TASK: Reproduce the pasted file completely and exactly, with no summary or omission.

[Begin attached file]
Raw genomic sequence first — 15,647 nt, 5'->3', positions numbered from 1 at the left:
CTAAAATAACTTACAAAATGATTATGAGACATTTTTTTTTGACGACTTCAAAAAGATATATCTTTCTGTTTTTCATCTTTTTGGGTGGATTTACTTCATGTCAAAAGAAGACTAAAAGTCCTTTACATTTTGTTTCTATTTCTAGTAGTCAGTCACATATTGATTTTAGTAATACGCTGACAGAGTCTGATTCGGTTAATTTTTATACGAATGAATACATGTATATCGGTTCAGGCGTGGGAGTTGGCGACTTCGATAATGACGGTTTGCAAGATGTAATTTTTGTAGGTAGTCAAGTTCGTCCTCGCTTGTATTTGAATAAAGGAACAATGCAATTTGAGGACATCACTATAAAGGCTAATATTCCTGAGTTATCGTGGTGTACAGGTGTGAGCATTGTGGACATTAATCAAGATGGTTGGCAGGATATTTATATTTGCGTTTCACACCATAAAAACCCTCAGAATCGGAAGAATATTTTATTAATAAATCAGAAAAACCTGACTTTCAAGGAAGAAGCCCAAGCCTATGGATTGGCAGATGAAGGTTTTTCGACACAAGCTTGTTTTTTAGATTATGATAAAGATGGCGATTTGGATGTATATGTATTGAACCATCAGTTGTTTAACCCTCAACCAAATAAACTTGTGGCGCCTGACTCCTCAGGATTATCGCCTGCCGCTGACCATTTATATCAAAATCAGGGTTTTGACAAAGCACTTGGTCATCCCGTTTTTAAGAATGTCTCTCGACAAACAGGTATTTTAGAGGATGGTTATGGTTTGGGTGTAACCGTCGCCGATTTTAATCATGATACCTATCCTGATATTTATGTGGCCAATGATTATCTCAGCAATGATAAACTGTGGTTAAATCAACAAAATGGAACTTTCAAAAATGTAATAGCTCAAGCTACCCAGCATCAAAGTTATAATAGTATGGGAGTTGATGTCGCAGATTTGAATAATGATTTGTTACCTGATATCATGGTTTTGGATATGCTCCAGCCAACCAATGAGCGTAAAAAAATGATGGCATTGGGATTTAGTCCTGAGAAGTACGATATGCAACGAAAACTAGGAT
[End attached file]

Raw genomic sequence first — 15,647 nt, 5'->3', positions numbered from 1 at the left:
CTAAAATAACTTACAAAATGATTATGAGACATTTTTTTTTGACGACTTCAAAAAGATATATCTTTCTGTTTTTCATCTTTTTGGGTGGATTTACTTCATGTCAAAAGAAGACTAAAAGTCCTTTACATTTTGTTTCTATTTCTAGTAGTCAGTCACATATTGATTTTAGTAATACGCTGACAGAGTCTGATTCGGTTAATTTTTATACGAATGAATACATGTATATCGGTTCAGGCGTGGGAGTTGGCGACTTCGATAATGACGGTTTGCAAGATGTAATTTTTGTAGGTAGTCAAGTTCGTCCTCGCTTGTATTTGAATAAAGGAACAATGCAATTTGAGGACATCACTATAAAGGCTAATATTCCTGAGTTATCGTGGTGTACAGGTGTGAGCATTGTGGACATTAATCAAGATGGTTGGCAGGATATTTATATTTGCGTTTCACACCATAAAAACCCTCAGAATCGGAAGAATATTTTATTAATAAATCAGAAAAACCTGACTTTCAAGGAAGAAGCCCAAGCCTATGGATTGGCAGATGAAGGTTTTTCGACACAAGCTTGTTTTTTAGATTATGATAAAGATGGCGATTTGGATGTATATGTATTGAACCATCAGTTGTTTAACCCTCAACCAAATAAACTTGTGGCGCCTGACTCCTCAGGATTATCGCCTGCCGCTGACCATTTATATCAAAATCAGGGTTTTGACAAAGCACTTGGTCATCCCGTTTTTAAGAATGTCTCTCGACAAACAGGTATTTTAGAGGATGGTTATGGTTTGGGTGTAACCGTCGCCGATTTTAATCATGATACCTATCCTGATATTTATGTGGCCAATGATTATCTCAGCAATGATAAACTGTGGTTAAATCAACAAAATGGAACTTTCAAAAATGTAATAGCTCAAGCTACCCAGCATCAAAGTTATAATAGTATGGGAGTTGATGTCGCAGATTTGAATAATGATTTGTTACCTGATATCATGGTTTTGGATATGCTCCAGCCAACCAATGAGCGTAAAAAAATGATGGCATTGGGATTTAGTCCTGAGAAGTACGATATGCAACGAAAACTAGGAT